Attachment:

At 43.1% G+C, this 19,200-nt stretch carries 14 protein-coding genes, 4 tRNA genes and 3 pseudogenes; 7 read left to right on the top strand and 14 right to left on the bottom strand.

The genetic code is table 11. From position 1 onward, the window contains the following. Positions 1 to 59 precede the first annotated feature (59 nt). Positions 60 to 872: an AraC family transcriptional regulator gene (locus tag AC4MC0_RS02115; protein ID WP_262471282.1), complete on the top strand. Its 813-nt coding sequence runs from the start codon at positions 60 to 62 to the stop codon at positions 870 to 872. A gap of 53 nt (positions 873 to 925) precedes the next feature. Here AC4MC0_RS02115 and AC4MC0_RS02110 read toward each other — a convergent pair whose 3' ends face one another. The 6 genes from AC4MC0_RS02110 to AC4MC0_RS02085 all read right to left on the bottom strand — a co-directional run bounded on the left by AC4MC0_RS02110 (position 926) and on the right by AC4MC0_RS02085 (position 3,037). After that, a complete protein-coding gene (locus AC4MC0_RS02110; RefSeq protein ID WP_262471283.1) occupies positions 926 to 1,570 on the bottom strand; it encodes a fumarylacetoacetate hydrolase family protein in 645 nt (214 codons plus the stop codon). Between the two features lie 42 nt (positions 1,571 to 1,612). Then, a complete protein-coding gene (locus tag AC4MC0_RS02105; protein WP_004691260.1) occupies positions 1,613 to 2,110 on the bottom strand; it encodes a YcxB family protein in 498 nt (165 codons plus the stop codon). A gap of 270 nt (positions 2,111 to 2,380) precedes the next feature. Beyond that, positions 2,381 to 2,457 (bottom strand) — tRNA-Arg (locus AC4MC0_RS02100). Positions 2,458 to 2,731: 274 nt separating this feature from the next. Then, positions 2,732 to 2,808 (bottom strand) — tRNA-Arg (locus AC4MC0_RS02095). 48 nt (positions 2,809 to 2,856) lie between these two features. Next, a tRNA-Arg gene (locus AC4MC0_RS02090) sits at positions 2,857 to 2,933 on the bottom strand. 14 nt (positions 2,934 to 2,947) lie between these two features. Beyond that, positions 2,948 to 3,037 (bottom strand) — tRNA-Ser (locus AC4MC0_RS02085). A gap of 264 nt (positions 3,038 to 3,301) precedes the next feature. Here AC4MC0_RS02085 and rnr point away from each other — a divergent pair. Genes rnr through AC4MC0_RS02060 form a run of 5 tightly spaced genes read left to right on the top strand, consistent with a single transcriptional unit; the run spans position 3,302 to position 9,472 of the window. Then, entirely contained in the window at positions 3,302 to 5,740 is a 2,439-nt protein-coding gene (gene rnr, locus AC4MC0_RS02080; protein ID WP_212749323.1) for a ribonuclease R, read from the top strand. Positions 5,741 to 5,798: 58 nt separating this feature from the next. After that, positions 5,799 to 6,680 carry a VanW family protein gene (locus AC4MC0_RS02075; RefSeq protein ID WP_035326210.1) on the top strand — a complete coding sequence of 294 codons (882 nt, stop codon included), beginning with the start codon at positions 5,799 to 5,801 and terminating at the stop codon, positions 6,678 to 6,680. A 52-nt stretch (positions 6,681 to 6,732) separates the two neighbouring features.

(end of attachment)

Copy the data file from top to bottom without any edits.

At 43.1% G+C, this 19,200-nt stretch carries 14 protein-coding genes, 4 tRNA genes and 3 pseudogenes; 7 read left to right on the top strand and 14 right to left on the bottom strand.

The genetic code is table 11. From position 1 onward, the window contains the following. Positions 1 to 59 precede the first annotated feature (59 nt). Positions 60 to 872: an AraC family transcriptional regulator gene (locus tag AC4MC0_RS02115; protein ID WP_262471282.1), complete on the top strand. Its 813-nt coding sequence runs from the start codon at positions 60 to 62 to the stop codon at positions 870 to 872. A gap of 53 nt (positions 873 to 925) precedes the next feature. Here AC4MC0_RS02115 and AC4MC0_RS02110 read toward each other — a convergent pair whose 3' ends face one another. The 6 genes from AC4MC0_RS02110 to AC4MC0_RS02085 all read right to left on the bottom strand — a co-directional run bounded on the left by AC4MC0_RS02110 (position 926) and on the right by AC4MC0_RS02085 (position 3,037). After that, a complete protein-coding gene (locus AC4MC0_RS02110; RefSeq protein ID WP_262471283.1) occupies positions 926 to 1,570 on the bottom strand; it encodes a fumarylacetoacetate hydrolase family protein in 645 nt (214 codons plus the stop codon). Between the two features lie 42 nt (positions 1,571 to 1,612). Then, a complete protein-coding gene (locus tag AC4MC0_RS02105; protein WP_004691260.1) occupies positions 1,613 to 2,110 on the bottom strand; it encodes a YcxB family protein in 498 nt (165 codons plus the stop codon). A gap of 270 nt (positions 2,111 to 2,380) precedes the next feature. Beyond that, positions 2,381 to 2,457 (bottom strand) — tRNA-Arg (locus AC4MC0_RS02100). Positions 2,458 to 2,731: 274 nt separating this feature from the next. Then, positions 2,732 to 2,808 (bottom strand) — tRNA-Arg (locus AC4MC0_RS02095). 48 nt (positions 2,809 to 2,856) lie between these two features. Next, a tRNA-Arg gene (locus AC4MC0_RS02090) sits at positions 2,857 to 2,933 on the bottom strand. 14 nt (positions 2,934 to 2,947) lie between these two features. Beyond that, positions 2,948 to 3,037 (bottom strand) — tRNA-Ser (locus AC4MC0_RS02085). A gap of 264 nt (positions 3,038 to 3,301) precedes the next feature. Here AC4MC0_RS02085 and rnr point away from each other — a divergent pair. Genes rnr through AC4MC0_RS02060 form a run of 5 tightly spaced genes read left to right on the top strand, consistent with a single transcriptional unit; the run spans position 3,302 to position 9,472 of the window. Then, entirely contained in the window at positions 3,302 to 5,740 is a 2,439-nt protein-coding gene (gene rnr, locus AC4MC0_RS02080; protein ID WP_212749323.1) for a ribonuclease R, read from the top strand. Positions 5,741 to 5,798: 58 nt separating this feature from the next. After that, positions 5,799 to 6,680 carry a VanW family protein gene (locus AC4MC0_RS02075; RefSeq protein ID WP_035326210.1) on the top strand — a complete coding sequence of 294 codons (882 nt, stop codon included), beginning with the start codon at positions 5,799 to 5,801 and terminating at the stop codon, positions 6,678 to 6,680. A 52-nt stretch (positions 6,681 to 6,732) separates the two neighbouring features.